The partnership with the University of Manchester is the latest effort against climate change from the Bristol-based band.
Massive Attack are partnering with climate scientists at the University of Manchester’s Tyndall Centre for Climate Change to assess the environmental impact of the music industry. The Bristol-based band have commissioned the climate group to study three key areas where CO2 emissions in the sector are generated: band travel and production, audience transport and venue. The partnership is the most recent environmentally-minded project from Massive Attack, who are ongoing supporters of the Extinction Rebellion movement.
Robert Del Naja, the band’s co-founder, has written a statement for The Guardian explaining the decision. He states: “The music industry has had a big carbon impact. As a band working with climate experts, we’re going to try to minimise ours.” He continues, “Concerns over our own carbon impact and those of our wider industry aren’t new to us, but the urgency is. Last year, the UN Intergovernmental Panel on Climate Change called for “rapid, far-reaching and unprecedented changes in all aspects of society” and said carbon emissions were harmful, regardless of the fun had in their generation. In other words, what goes on tour doesn’t stay on tour.” In the statement, Del Naja goes on to explain the problematic nature of carbon offsetting that many artists engage with and the consideration of ending touring altogether.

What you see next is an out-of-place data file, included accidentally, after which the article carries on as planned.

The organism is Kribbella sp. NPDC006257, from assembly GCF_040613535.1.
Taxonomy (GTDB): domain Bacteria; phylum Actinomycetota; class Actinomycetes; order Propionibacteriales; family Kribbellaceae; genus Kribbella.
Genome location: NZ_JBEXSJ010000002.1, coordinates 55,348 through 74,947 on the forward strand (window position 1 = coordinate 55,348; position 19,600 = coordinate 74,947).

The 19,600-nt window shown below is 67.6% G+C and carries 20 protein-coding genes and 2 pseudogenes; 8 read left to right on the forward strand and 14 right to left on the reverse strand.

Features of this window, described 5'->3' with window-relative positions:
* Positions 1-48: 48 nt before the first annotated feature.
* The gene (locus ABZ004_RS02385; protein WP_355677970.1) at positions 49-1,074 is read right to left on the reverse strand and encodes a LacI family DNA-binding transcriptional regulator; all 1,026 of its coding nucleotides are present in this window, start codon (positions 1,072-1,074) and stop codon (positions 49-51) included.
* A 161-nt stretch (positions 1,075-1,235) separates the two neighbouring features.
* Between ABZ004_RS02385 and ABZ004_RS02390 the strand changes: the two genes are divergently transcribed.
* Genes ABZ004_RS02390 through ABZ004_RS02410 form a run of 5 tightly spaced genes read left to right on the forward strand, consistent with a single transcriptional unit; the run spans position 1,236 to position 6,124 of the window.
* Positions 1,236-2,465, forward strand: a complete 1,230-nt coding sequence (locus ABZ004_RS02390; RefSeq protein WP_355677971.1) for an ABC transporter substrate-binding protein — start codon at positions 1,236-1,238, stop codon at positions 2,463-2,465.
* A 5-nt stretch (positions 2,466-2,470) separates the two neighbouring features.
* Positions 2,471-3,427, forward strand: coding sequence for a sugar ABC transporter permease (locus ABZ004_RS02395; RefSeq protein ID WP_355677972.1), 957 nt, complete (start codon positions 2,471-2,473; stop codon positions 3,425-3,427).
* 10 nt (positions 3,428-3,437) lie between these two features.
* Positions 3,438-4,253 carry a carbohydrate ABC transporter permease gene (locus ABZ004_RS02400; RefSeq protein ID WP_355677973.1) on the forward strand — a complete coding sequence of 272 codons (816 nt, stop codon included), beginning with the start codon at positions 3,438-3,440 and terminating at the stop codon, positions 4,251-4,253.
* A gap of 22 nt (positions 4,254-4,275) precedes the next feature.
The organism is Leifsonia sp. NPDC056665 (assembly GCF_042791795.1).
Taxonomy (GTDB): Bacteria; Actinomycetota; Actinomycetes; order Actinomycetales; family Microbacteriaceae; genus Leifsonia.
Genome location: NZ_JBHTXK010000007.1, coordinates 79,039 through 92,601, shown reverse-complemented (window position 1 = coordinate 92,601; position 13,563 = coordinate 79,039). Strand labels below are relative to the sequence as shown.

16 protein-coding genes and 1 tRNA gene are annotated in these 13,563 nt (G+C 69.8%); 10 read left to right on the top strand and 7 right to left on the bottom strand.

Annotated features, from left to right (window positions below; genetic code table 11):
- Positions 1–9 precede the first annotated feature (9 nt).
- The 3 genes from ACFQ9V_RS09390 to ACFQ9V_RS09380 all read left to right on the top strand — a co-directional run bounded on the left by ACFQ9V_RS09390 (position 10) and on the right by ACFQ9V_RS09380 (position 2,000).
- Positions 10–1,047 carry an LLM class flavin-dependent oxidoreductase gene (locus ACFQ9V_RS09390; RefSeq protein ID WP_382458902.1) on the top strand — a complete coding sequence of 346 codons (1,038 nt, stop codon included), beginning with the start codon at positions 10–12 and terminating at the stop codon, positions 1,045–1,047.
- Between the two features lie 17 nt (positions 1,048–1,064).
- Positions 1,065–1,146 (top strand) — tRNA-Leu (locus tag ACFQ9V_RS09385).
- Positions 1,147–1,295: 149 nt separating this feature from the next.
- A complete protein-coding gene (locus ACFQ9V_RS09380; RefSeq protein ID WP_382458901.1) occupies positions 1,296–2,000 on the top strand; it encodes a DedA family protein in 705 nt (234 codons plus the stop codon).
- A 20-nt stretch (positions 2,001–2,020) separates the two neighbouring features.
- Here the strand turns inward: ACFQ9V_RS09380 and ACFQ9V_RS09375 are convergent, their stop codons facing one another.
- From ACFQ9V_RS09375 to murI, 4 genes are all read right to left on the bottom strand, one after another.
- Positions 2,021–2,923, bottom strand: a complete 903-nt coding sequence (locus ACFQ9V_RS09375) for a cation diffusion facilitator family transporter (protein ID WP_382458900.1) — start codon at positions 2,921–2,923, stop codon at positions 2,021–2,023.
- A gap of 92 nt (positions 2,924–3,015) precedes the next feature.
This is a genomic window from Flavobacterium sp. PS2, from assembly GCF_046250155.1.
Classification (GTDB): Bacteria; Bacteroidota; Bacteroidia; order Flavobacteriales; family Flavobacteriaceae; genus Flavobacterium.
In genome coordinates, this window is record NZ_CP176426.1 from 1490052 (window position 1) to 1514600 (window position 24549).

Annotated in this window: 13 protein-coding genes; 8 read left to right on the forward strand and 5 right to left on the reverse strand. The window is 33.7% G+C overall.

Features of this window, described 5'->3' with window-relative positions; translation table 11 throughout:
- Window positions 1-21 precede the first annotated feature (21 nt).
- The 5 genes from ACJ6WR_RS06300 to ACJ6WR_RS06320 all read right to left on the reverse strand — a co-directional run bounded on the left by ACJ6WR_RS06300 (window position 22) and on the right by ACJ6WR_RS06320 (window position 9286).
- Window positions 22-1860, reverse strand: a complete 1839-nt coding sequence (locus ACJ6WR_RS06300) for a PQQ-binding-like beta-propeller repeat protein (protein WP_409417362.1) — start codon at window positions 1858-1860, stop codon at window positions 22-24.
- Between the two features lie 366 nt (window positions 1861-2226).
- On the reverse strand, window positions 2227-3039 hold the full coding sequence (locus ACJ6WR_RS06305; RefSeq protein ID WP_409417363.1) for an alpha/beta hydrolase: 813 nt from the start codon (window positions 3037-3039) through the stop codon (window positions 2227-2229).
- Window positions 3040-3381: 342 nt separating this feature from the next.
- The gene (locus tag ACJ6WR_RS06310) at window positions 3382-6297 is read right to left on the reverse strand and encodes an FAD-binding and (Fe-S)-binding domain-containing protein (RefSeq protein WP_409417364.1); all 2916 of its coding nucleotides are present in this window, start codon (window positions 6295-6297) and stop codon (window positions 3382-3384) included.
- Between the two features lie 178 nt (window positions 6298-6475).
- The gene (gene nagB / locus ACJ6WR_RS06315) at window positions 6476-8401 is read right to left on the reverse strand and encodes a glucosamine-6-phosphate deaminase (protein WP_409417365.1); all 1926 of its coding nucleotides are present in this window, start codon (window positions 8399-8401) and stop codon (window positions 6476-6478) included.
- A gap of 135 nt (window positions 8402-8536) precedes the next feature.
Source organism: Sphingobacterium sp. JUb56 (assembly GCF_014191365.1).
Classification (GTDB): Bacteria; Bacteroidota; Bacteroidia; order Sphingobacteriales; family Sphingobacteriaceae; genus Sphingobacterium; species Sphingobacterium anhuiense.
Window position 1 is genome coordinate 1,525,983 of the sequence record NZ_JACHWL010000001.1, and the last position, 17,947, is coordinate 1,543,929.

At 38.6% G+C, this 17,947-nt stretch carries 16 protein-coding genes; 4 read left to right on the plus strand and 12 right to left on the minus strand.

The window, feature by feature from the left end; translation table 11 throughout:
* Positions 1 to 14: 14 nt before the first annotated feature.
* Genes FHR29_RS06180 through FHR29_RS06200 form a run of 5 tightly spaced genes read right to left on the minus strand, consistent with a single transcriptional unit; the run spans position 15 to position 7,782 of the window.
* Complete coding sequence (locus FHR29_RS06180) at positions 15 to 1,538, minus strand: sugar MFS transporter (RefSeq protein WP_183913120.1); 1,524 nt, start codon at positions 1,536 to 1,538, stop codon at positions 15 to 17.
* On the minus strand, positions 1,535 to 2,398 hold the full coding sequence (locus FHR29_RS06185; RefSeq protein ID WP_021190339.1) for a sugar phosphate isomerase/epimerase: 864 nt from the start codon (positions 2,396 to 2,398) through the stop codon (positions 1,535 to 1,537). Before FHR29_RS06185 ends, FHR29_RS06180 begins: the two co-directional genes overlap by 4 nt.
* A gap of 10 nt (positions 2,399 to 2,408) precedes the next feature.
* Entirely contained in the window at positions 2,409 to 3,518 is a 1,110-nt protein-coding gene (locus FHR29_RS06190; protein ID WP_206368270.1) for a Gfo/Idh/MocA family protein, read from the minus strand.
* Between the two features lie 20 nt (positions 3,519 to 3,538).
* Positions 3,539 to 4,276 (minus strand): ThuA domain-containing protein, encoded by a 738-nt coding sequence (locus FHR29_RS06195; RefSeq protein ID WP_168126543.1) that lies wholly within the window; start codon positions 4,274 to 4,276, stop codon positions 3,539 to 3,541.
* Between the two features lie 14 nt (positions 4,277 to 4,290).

Dr Chris Jones, Research Fellow at Tyndall Manchester said: “We will be working with Massive Attack to look at sources of carbon emissions from a band’s touring schedule. Every industry has varying degrees of carbon impact to address and we need partnerships like this one to look at reducing carbon emissions across the board.”
Read more about the partnership on the University of Manchester website.